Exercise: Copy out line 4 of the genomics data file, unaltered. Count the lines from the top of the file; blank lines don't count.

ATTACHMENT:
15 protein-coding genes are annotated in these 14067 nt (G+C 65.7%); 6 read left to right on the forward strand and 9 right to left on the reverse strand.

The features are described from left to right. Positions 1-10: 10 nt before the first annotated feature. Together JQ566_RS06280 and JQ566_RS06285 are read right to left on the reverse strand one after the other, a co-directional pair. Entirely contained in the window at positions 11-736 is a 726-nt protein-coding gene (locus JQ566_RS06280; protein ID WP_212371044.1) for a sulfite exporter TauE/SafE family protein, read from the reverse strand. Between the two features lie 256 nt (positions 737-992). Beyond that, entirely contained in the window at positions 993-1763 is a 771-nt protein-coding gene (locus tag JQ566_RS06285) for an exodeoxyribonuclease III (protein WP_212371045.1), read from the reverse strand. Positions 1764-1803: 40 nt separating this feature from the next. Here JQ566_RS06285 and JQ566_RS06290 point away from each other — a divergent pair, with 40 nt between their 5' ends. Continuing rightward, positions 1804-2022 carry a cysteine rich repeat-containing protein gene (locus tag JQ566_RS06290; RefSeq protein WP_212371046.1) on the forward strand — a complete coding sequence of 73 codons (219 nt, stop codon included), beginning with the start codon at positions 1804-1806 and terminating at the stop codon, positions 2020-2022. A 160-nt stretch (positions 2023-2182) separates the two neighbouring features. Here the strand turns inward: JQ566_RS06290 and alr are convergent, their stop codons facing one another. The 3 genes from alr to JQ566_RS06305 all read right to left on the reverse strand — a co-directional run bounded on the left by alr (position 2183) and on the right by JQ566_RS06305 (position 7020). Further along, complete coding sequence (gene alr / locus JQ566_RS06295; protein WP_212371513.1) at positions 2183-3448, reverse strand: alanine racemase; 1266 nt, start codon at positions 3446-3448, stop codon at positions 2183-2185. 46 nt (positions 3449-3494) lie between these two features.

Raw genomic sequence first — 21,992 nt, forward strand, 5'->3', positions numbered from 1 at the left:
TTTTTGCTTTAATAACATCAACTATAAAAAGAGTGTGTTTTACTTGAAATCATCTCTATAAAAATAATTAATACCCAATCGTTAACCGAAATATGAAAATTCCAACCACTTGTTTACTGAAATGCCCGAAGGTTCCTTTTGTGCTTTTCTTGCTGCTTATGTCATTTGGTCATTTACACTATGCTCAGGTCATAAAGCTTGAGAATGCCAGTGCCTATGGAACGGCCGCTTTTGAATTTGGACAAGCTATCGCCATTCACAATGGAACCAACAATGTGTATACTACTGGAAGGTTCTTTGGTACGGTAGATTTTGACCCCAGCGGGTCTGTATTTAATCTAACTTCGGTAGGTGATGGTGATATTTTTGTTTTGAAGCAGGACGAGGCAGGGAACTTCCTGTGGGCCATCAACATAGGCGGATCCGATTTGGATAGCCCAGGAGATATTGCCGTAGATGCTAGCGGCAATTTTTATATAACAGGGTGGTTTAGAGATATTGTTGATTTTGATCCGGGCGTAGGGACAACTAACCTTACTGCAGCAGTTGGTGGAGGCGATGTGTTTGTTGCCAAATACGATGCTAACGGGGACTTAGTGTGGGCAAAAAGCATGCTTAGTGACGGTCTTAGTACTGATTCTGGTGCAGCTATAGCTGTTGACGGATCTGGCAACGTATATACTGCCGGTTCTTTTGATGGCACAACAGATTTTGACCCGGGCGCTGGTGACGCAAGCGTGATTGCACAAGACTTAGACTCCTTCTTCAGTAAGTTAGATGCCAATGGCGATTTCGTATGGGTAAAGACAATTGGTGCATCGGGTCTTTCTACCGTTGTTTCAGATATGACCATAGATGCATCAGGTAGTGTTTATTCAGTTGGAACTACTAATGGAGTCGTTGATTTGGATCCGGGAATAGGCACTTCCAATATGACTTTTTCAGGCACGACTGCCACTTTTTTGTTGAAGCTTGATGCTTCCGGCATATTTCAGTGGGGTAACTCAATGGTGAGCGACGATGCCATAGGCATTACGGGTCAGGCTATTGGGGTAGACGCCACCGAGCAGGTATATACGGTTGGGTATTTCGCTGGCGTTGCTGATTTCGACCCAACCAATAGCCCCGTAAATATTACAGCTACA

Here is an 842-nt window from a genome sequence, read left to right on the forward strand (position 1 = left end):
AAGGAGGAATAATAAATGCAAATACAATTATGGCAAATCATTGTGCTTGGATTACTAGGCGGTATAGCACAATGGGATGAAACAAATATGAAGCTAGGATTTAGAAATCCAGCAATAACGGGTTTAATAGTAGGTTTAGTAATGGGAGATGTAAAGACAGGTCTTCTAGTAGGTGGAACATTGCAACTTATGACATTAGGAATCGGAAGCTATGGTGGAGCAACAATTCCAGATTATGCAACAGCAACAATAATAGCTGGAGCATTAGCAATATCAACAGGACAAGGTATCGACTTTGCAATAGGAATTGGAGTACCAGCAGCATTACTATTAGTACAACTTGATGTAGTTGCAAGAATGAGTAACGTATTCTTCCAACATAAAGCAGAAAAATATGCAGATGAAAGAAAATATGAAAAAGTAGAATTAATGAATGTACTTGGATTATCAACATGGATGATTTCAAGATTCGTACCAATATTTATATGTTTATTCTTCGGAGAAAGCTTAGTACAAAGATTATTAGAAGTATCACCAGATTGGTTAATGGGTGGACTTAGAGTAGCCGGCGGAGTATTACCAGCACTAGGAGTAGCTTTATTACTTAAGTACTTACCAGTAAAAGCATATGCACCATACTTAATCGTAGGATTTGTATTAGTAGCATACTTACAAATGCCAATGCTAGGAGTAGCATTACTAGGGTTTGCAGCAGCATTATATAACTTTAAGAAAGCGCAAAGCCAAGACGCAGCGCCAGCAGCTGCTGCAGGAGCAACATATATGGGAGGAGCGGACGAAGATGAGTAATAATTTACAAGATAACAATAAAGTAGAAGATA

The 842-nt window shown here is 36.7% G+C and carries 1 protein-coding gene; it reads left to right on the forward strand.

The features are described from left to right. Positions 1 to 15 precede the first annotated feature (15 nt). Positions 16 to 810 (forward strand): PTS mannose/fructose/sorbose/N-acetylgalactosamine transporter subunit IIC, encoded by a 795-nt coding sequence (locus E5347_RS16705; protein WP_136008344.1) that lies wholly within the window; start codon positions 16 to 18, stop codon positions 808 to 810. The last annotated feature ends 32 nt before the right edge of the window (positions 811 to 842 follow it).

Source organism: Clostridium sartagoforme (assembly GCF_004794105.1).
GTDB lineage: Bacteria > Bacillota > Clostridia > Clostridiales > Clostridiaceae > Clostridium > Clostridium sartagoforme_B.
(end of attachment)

TTTTTGCTTTAATAACATCAACTATAAAAAGAGTGTGTTTTACTTGAAATCATCTCTATAAAAATAATTAATACCCAATCGTTAACCGAAATATGAAAATTCCAACCACTTGTTTACTGAAATGCCCGAAGGTTCCTTTTGTGCTTTTCTTGCTGCTTATGTCATTTGGTCATTTACACTATGCTCAGGTCATAAAGCTTGAGAATGCCAGTGCCTATGGAACGGCCGCTTTTGAATTTGGACAAGCTATCGCCATTCACAATGGAACCAACAATGTGTATACTACTGGAAGGTTCTTTGGTACGGTAGATTTTGACCCCAGCGGGTCTGTATTTAATCTAACTTCGGTAGGTGATGGTGATATTTTTGTTTTGAAGCAGGACGAGGCAGGGAACTTCCTGTGGGCCATCAACATAGGCGGATCCGATTTGGATAGCCCAGGAGATATTGCCGTAGATGCTAGCGGCAATTTTTATATAACAGGGTGGTTTAGAGATATTGTTGATTTTGATCCGGGCGTAGGGACAACTAACCTTACTGCAGCAGTTGGTGGAGGCGATGTGTTTGTTGCCAAATACGATGCTAACGGGGACTTAGTGTGGGCAAAAAGCATGCTTAGTGACGGTCTTAGTACTGATTCTGGTGCAGCTATAGCTGTTGACGGATCTGGCAACGTATATACTGCCGGTTCTTTTGATGGCACAACAGATTTTGACCCGGGCGCTGGTGACGCAAGCGTGATTGCACAAGACTTAGACTCCTTCTTCAGTAAGTTAGATGCCAATGGCGATTTCGTATGGGTAAAGACAATTGGTGCATCGGGTCTTTCTACCGTTGTTTCAGATATGACCATAGATGCATCAGGTAGTGTTTATTCAGTTGGAACTACTAATGGAGTCGTTGATTTGGATCCGGGAATAGGCACTTCCAATATGACTTTTTCAGGCACGACTGCCACTTTTTTGTTGAAGCTTGATGCTTCCGGCATATTTCAGTGGGGTAACTCAATGGTGAGCGACGATGCCATAGGCATTACGGGTCAGGCTATTGGGGTAGACGCCACCGAGCAGGTATATACGGTTGGGTATTTCGCTGGCGTTGCTGATTTCGACCCAACCAATAGCCCCGTAAATATTACAGCTACA